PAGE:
But with arbitration (and indeed it is very flawed) it’s a relatively painless (financially) process to steal someone’s domain – real trademark and IP ownders sue cybersquatters and put them in the poe-haus. Why mess around with arbitration when you can completely destroy the cybersquatter?

    Now, don’t get me wrong, I love cybersquatters… um, domainers, I mean. Why? coz they register lots of SLDs under my TLDs, and my company makes money. Once they get a domain they sit on it, relentlessly, and then when they see it will never go anywhere they triy to dump it on a noob domainer who often let’s it return to the pool of available domain names.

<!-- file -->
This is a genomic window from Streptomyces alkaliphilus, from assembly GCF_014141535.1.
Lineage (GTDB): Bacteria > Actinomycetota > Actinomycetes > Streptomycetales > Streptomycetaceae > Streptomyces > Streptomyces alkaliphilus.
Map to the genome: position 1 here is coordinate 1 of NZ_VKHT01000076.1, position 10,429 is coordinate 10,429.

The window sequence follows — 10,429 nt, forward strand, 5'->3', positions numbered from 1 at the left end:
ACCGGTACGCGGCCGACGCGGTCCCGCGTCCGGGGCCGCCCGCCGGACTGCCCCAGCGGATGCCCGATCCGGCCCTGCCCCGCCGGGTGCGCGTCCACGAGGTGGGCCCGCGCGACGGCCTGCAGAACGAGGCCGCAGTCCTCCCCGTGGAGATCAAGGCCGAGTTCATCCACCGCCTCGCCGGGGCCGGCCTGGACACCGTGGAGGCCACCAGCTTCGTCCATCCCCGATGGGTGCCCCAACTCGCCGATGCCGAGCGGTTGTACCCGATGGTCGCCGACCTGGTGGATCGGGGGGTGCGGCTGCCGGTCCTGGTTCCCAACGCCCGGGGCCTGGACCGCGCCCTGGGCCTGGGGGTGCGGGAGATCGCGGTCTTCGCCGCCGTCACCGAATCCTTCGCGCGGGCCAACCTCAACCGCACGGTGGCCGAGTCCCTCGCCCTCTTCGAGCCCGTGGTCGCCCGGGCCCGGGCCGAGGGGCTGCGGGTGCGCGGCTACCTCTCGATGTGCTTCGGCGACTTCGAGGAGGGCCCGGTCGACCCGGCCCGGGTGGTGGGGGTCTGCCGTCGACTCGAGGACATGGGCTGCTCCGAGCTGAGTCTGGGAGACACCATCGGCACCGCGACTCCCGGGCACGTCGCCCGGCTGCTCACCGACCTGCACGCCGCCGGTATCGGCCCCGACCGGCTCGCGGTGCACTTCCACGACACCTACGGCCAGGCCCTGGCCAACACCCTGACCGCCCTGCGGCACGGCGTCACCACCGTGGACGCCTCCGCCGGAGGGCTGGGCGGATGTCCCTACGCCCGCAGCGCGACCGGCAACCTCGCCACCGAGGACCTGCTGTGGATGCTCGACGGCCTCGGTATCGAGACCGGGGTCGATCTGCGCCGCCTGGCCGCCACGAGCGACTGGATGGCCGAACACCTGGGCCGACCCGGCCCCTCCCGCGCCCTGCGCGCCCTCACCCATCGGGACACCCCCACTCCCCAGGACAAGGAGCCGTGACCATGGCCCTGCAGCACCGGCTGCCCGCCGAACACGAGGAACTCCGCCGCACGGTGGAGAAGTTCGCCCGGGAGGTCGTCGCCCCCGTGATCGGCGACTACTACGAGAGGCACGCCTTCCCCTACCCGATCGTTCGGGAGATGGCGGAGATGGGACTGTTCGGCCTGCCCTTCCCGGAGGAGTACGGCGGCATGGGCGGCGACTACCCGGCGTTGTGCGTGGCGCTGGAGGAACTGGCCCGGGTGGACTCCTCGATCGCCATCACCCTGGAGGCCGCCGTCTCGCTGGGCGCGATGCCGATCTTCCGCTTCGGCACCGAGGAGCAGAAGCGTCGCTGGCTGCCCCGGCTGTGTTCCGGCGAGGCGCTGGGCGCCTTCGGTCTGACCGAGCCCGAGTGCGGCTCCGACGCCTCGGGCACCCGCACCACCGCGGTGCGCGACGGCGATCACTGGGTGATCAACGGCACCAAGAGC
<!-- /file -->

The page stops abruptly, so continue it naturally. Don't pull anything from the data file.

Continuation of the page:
What happens when a trademark holder wants your domain? Well, let’s see now. How ’bout coca-cola.net.au??? It’s got the string in it and it’s a 3LD too! hm.. Well, you could say that it’s equivilant to an SLD, but what does it matter to coca-cola bottling Co, if someone is using the string? I know it belongs to them, but does this mean that in order to zealously protect their copyrights they need to sue someone at myspace or twitter or go after ALL several hundred gTLDs and ccTLDS that have that string registered?

    According to most legal counsel, yes. but attorneys make more money if there’s more controversy. some attorneys will point out to their clients that benandjerrys.il or benandjerrys.fi are rather stupid targets to go after – besides, why have anything but .com if you’re just going to bankrupts small trademark holders by suing everyone under 200 or so TLDs?